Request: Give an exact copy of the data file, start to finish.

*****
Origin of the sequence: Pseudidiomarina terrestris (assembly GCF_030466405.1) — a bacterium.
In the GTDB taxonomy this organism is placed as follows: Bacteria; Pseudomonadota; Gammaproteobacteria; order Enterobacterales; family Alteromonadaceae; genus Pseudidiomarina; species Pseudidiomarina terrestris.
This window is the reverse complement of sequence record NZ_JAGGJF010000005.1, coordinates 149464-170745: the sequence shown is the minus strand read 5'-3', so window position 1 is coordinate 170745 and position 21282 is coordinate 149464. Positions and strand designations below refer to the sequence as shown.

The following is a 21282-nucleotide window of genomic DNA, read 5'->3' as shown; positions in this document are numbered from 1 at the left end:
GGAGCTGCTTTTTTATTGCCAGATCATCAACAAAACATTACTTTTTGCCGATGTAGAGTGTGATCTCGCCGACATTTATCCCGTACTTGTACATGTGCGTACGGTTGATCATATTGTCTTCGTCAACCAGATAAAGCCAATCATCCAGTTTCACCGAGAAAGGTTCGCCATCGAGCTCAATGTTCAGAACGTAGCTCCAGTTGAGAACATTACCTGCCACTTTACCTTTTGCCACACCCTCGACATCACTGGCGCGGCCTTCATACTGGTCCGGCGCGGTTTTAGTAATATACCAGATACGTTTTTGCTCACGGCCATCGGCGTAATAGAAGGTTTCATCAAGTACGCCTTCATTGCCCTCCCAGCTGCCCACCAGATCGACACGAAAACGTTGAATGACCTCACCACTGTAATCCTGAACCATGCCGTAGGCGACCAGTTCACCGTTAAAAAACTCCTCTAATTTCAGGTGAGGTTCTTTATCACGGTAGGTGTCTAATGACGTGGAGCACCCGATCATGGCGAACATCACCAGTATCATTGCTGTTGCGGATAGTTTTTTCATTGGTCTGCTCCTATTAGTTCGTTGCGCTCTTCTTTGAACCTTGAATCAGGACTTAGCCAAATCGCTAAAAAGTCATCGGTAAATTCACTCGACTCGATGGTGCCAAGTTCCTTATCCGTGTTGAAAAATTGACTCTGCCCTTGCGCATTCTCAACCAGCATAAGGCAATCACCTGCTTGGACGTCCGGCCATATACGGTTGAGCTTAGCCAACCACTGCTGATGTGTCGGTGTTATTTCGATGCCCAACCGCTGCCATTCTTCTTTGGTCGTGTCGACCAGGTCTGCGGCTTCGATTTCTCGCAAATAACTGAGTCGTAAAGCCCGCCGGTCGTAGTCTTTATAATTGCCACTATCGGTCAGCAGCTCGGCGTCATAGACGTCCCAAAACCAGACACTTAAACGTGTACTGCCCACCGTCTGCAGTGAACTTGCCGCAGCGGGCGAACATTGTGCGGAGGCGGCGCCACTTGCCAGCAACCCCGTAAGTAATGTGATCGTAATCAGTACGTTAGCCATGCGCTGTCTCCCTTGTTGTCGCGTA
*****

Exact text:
Origin of the sequence: Pseudidiomarina terrestris (assembly GCF_030466405.1) — a bacterium.
In the GTDB taxonomy this organism is placed as follows: Bacteria; Pseudomonadota; Gammaproteobacteria; order Enterobacterales; family Alteromonadaceae; genus Pseudidiomarina; species Pseudidiomarina terrestris.
This window is the reverse complement of sequence record NZ_JAGGJF010000005.1, coordinates 149464-170745: the sequence shown is the minus strand read 5'-3', so window position 1 is coordinate 170745 and position 21282 is coordinate 149464. Positions and strand designations below refer to the sequence as shown.

The following is a 21282-nucleotide window of genomic DNA, read 5'->3' as shown; positions in this document are numbered from 1 at the left end:
GGAGCTGCTTTTTTATTGCCAGATCATCAACAAAACATTACTTTTTGCCGATGTAGAGTGTGATCTCGCCGACATTTATCCCGTACTTGTACATGTGCGTACGGTTGATCATATTGTCTTCGTCAACCAGATAAAGCCAATCATCCAGTTTCACCGAGAAAGGTTCGCCATCGAGCTCAATGTTCAGAACGTAGCTCCAGTTGAGAACATTACCTGCCACTTTACCTTTTGCCACACCCTCGACATCACTGGCGCGGCCTTCATACTGGTCCGGCGCGGTTTTAGTAATATACCAGATACGTTTTTGCTCACGGCCATCGGCGTAATAGAAGGTTTCATCAAGTACGCCTTCATTGCCCTCCCAGCTGCCCACCAGATCGACACGAAAACGTTGAATGACCTCACCACTGTAATCCTGAACCATGCCGTAGGCGACCAGTTCACCGTTAAAAAACTCCTCTAATTTCAGGTGAGGTTCTTTATCACGGTAGGTGTCTAATGACGTGGAGCACCCGATCATGGCGAACATCACCAGTATCATTGCTGTTGCGGATAGTTTTTTCATTGGTCTGCTCCTATTAGTTCGTTGCGCTCTTCTTTGAACCTTGAATCAGGACTTAGCCAAATCGCTAAAAAGTCATCGGTAAATTCACTCGACTCGATGGTGCCAAGTTCCTTATCCGTGTTGAAAAATTGACTCTGCCCTTGCGCATTCTCAACCAGCATAAGGCAATCACCTGCTTGGACGTCCGGCCATATACGGTTGAGCTTAGCCAACCACTGCTGATGTGTCGGTGTTATTTCGATGCCCAACCGCTGCCATTCTTCTTTGGTCGTGTCGACCAGGTCTGCGGCTTCGATTTCTCGCAAATAACTGAGTCGTAAAGCCCGCCGGTCGTAGTCTTTATAATTGCCACTATCGGTCAGCAGCTCGGCGTCATAGACGTCCCAAAACCAGACACTTAAACGTGTACTGCCCACCGTCTGCAGTGAACTTGCCGCAGCGGGCGAACATTGTGCGGAGGCGGCGCCACTTGCCAGCAACCCCGTAAGTAATGTGATCGTAATCAGTACGTTAGCCATGCGCTGTCTCCCTTGTTGTCGCGTA